Another angle on the rule-making process is the action-policy approach proposed by PolicyKit and the Metagov community.
The two main abstractions within PolicyKit are actions and policies.
An action is a one-time event that can occur within a community and is typically first proposed by a community member. In contrast, a policy is a declaration that must always be true and that governs some user capability.
For instance, a policy for joining a community might be: “To join the community, a user must be approved by at least one existing member of the community.”
To avoid the problem of underrepresentation of minor stakeholders, several approaches are applied by DAOs:
- Ability to delegate votes to other representatives to combine voting power. The Compound Governor allows the BAU to do it as BAU pleases. This is called Liquid Democracy.
- Limiting the voting power of whales and core teams to equalize voting power between them and minor stakeholders.
- Examples of this can be shown on Gearbox DAO. It uses the approach “Reverse Voting Escrow Model”.
- Another example is ElasticDAO. Elastic DAOs operate under a fair governance system limiting large wallets’ influence. Members vote with their governance tokens up to the maximum voting power.
- Pyramidic stacking mechanism in finance vote community. It utilizes a pyramidic stacking mechanism to normalize vote power across a voting population, ensuring that large token holders do not have an exceptionally out-weighted voice in the system.
Effective monitoring by monitors who are part of or accountable to the appropriators. Once rules have been established, communities need to check that people are following them – in a manner that is still accountable to those in the community. Contributors need good information to ensure they are making the best decisions for the organization’s future.
In the context of DAO, it can be applied as an approach of Radical Transparency, where all participants can view the whole DAO processes.
Once there is no single center of authority, and every DAO member is involved in the decision-making process, it is essential to maintain transparency. This should be consistent in data flow and key DAO metrics.
It is essential to maintain equal access to crucial information. One of the proposed ways is to implement Radical Transparency. More specifically, transparency should be at least inside DAO. External transparency is not so important in this case.
The core of monitoring comes from the corporate world. These are clear goals, KPIs, and reporting along with responsible contributors. Typical activities that should occur periodically includes:
- Townhall meetings, where everyone can address questions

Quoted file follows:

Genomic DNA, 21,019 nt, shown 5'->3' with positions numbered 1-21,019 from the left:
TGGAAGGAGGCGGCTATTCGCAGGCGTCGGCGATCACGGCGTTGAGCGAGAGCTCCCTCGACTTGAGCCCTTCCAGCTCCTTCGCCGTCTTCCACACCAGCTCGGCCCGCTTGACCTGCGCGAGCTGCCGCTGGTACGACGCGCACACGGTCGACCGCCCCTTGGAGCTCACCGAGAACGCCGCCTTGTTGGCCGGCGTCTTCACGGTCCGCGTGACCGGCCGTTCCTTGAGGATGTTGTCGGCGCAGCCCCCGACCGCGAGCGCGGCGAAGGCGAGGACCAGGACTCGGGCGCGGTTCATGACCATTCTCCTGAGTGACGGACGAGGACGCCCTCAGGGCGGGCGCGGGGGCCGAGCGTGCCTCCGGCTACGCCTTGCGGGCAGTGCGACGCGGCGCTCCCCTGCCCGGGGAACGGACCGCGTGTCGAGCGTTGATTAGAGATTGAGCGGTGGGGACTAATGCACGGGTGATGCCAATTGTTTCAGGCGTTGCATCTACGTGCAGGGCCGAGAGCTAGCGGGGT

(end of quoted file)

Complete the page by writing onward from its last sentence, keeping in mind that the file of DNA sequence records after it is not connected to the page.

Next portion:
- Strategy sessions and annual goals meeting
- Goals & KPIs meeting
- Global OKRs
- DAO & Working Groups OKRs
- Periodic results meetings
There is a scale of graduated sanctions for resource appropriators who violate community rules.
In the context of DAO, a community may implement a reputation system that penalizes wrongdoings with a loss of social credibility. Others may go for metrics based on experience
The outright banning of people who break the rules creates resentment rather than strengthening a community. Instead, graduated systems of warnings, fines, and reputational consequences are less disruptive to an organization and keep the punishments for wrongdoings proportional to the level of the offense.
The most typical way of sanctions is a reputation-based model like SourceCred. It is already working and widely spread among DAOs. The same approach is used in DXDao, where two tokens are presented - non-transferrable REP with no market value and marketable DXD. Reputation directly affects the user’s voting power, thus preventing him from wrongdoing and decreasing his weight in the governance process.
A community can include hundreds and thousands of people. Without a single center of authority, an expensive governance approach usually is not convenient to resolve internal conflicts and disputes, which are inevitable. Regarding external conflicts, the situation gets even more complicated. Thus mechanisms of conflict resolution should be cheap and of easy access.
In the context of DAO, a low-level dispute could be resolved with a random court of 5 ‘jurors’ chosen from among the community who are incentivized to provide a judicial ruling, e.g., the Metagov approach. As for external conflicts, there are smart-contract protected Decentralized Courts (Aragon, Kleros).